Cut 15cm squares of phyllo pastry – 2 square sheets per parcel, and brush with melted butter. Arrange the phyllo pastry in a muffin pan and fill with a table spoon of fruit mince. Bake  at 180°C for approx. 20 minutes or until the pastry is golden.

We cut out star decorations using Nicoletta Marzipan and White Fondant; and sprinkled a few white Star Confetti for that extra special Christmas effect.

Now is the time to decorate and embellish your rich Christmas cake. Wow all your friends and family with a superbly adorned cake! With fondant and marzipan as the traditional means of decorating, we have outlined a step by step approach to covering a Christmas cake in fondant, as well as making a few easy little figurines to top the cake.

Paint the surface of the marzipan-covered cake with alcohol or water (not too much as you certainly don’t want a “mushy” wet marzipan surface), or use smooth apricot jam. This allows the fondant to stick to the marzipan layer below. Roll out your fondant on a lightly dusted surface, measure the top and sides of your cake and compare this against the rolled out fondant – just to be sure that the fondant is sufficient to cover the entire cake. Use your rolling pin to lift and gently drape the icing onto the cake. Flatten the top before tucking the icing around the sides. Trim off the excess fondant with a knife. Smooth the top and sides of the cake with a warm hand or by using a cake smoother.

For a few more tips on covering cakes with fondant, have a look at our post on Nicoletta’s guide to playing with fondant, where we have calculated how much fondant is needed to cover cakes of different sizes, and also displayed our colour chart for mixing fondants.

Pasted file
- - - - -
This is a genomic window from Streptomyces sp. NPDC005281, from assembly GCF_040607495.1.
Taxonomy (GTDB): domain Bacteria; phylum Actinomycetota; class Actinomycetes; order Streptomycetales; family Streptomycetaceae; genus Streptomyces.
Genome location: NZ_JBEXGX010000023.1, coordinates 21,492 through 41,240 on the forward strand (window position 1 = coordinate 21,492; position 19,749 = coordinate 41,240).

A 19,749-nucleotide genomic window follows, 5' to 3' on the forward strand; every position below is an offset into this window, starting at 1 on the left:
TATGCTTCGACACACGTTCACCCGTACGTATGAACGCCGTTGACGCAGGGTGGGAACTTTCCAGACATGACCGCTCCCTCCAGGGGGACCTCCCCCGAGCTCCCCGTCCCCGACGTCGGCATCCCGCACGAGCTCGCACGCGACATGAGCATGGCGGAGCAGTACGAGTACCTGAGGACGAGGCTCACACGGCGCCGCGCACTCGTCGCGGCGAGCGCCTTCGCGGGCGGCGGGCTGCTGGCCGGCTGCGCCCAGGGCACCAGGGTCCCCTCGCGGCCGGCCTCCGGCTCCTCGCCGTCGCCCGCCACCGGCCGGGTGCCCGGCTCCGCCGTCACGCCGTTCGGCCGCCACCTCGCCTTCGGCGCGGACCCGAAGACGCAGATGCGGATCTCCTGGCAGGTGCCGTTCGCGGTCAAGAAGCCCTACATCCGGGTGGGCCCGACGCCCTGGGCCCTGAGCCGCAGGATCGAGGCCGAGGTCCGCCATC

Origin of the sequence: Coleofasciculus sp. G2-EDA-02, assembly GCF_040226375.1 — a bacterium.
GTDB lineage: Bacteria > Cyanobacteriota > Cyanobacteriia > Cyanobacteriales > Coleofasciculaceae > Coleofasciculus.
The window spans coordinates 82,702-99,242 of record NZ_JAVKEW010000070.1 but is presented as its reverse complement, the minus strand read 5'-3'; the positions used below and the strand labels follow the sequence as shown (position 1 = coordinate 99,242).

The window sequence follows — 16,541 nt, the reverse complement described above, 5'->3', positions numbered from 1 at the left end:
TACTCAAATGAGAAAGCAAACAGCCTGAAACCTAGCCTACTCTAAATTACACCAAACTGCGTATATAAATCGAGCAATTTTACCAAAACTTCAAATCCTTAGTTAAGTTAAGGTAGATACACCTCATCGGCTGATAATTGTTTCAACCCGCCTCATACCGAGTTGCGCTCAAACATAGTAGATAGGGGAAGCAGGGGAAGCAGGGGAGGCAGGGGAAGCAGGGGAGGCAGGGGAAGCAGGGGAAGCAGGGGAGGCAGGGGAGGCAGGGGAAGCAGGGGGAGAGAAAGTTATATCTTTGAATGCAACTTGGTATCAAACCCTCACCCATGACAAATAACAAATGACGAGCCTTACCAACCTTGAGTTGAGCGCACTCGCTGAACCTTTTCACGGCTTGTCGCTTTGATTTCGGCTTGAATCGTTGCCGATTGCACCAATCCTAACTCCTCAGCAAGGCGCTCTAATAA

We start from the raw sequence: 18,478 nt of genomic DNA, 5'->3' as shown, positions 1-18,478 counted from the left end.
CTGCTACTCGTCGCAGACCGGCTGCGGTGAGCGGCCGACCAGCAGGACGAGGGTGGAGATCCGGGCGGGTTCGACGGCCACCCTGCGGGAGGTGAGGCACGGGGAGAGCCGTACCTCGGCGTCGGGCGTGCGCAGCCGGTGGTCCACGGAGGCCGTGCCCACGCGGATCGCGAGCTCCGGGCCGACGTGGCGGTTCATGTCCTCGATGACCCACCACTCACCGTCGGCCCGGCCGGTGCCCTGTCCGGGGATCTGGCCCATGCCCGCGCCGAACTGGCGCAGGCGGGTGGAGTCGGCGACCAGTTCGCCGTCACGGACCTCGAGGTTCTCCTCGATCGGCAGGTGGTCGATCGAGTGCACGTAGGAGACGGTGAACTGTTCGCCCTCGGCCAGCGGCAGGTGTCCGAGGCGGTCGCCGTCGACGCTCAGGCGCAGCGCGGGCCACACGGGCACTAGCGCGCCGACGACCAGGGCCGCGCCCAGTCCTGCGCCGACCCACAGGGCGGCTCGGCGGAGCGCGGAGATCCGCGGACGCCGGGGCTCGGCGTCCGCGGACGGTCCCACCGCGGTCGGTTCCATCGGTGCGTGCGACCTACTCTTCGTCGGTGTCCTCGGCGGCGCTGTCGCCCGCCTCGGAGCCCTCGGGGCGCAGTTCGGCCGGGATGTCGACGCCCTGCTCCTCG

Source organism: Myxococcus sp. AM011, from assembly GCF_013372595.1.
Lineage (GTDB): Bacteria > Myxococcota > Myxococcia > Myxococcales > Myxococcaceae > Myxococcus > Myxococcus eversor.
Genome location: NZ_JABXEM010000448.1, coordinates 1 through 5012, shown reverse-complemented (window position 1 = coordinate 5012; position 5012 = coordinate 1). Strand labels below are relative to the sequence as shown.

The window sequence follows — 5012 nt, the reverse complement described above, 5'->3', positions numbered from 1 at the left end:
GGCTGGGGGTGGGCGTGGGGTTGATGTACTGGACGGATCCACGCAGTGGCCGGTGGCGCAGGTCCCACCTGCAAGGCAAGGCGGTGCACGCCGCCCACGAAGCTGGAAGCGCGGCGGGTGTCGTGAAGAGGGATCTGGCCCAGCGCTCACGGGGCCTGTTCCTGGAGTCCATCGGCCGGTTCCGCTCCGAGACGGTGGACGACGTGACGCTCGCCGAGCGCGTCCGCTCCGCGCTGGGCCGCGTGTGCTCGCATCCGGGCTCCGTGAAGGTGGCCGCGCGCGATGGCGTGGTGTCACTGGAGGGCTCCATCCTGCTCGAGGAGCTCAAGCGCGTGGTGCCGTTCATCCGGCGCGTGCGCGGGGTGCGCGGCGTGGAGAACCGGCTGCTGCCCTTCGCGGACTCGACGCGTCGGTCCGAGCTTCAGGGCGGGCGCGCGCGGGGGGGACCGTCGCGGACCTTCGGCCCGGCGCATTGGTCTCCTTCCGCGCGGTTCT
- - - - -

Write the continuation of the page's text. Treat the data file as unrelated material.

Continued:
We made a small fondant Christmas tree decorated with metallic “Bling” balls, and brightly coloured presents to bring our Christmas cake to life. These figurines were so easy to make, all we needed was corn starch (Maizina) for dusting surfaces and hands, and edible glue (make edible glue by mixing a piece of white fondant with a small amount of water). Moulding decorations can be festive fun for the kids, just think of fondant as “edible play-dough”.

The fabulous scent of fresh baked Christmas mince pies and fruity Christmas cakes fill our homes during Christmas. This lovely inviting aroma comes from the spiced minced dried fruit, which is all too easy to make, and once you make your own, you will never go back to “store bought”. Fruit mince is customarily made using dried fruit, apple, warm spices and almonds, all soaked in alcohol (ideally brandy). These delightful ingredients are then mixed and placed in a jar which is stored for at least a week to allow the flavours to infuse.

But we like to use fruit mince when we need it, and we need it now. By cooking the fruit mince, it allows the flavours to “melt” together to create one rich, delicious, gooey ready-to-eat Christmas mince. Use this addictive mince when creating fruit mince muffins, mix it in with ice-cream, spread on scones, or even use is as a filling for your home made Christmas mince pies.

When adding dried fruit to the recipe, feel free to add the fruit in variable proportions – starting with what you like best, or make creative additions like pineapple, dried mango and or cranberries.


70ml balsamic vinegar ½ tsp. ground nutmeg ½ tsp. ground cinnamon ½ tsp. ground mixed spice (nutmeg, cinnamon, ginger, cloves, coriander) 2 apples. peeled and diced 70g raisins 70g sultanas 70g currants 70g dates 35g candied, mixed citrus peel 100g treacle sugar 250ml white wine 250ml water 70ml brandy 1 heaped Tbs. slivered almonds 1 tsp. lemon zest 1 tsp. orange zest

In a pot, heat the balsamic vinegar and spices till boiling, add in all the ingredients (keep back 30ml of brandy for the end). Simmer for 20 minutes with the lid on, and mix often to avoid the fruit mince sticking to the bottom of your pot. Uncover for the last 10 minutes and let some of the juices reduce, if the mince is too dry, add more water. The mince is done when the dried fruit is plump and juicy, and the apples have gone dark. Take your fruit mince off the stove and stir in the remaining brandy.

Sterilise a glass jar and lid by filling it with boiling water and allowing it to stand for a few minutes. Fill the jar with the hot mince and tightly seal the lid.

This recipe will be enough to fill a 750ml large jar, or 2 medium size jars – which make great Christmas gifts! The mince in a sealed jar may last up to one year in the fridge, but I doubt that any will be left over after this Christmas season…